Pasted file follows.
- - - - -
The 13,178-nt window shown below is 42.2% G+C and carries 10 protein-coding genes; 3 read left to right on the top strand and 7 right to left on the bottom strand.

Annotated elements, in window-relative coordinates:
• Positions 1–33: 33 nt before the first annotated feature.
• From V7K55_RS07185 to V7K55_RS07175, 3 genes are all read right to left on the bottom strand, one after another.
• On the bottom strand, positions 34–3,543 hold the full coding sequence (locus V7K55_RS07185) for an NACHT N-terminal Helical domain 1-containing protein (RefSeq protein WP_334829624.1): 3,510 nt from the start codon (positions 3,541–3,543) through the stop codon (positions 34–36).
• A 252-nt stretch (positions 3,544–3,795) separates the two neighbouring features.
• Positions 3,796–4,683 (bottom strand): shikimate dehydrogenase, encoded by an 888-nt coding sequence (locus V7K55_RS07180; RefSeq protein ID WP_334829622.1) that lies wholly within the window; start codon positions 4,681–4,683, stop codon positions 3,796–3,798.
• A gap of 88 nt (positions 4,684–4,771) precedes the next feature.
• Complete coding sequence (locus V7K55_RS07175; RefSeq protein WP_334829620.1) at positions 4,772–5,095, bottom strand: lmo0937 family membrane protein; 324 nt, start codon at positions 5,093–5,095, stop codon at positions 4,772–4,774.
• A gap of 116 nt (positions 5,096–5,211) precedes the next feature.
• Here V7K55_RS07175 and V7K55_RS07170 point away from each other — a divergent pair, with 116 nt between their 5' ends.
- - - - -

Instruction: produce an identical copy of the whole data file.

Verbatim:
The 13,178-nt window shown below is 42.2% G+C and carries 10 protein-coding genes; 3 read left to right on the top strand and 7 right to left on the bottom strand.

Annotated elements, in window-relative coordinates:
• Positions 1–33: 33 nt before the first annotated feature.
• From V7K55_RS07185 to V7K55_RS07175, 3 genes are all read right to left on the bottom strand, one after another.
• On the bottom strand, positions 34–3,543 hold the full coding sequence (locus V7K55_RS07185) for an NACHT N-terminal Helical domain 1-containing protein (RefSeq protein WP_334829624.1): 3,510 nt from the start codon (positions 3,541–3,543) through the stop codon (positions 34–36).
• A 252-nt stretch (positions 3,544–3,795) separates the two neighbouring features.
• Positions 3,796–4,683 (bottom strand): shikimate dehydrogenase, encoded by an 888-nt coding sequence (locus V7K55_RS07180; RefSeq protein ID WP_334829622.1) that lies wholly within the window; start codon positions 4,681–4,683, stop codon positions 3,796–3,798.
• A gap of 88 nt (positions 4,684–4,771) precedes the next feature.
• Complete coding sequence (locus V7K55_RS07175; RefSeq protein WP_334829620.1) at positions 4,772–5,095, bottom strand: lmo0937 family membrane protein; 324 nt, start codon at positions 5,093–5,095, stop codon at positions 4,772–4,774.
• A gap of 116 nt (positions 5,096–5,211) precedes the next feature.
• Here V7K55_RS07175 and V7K55_RS07170 point away from each other — a divergent pair, with 116 nt between their 5' ends.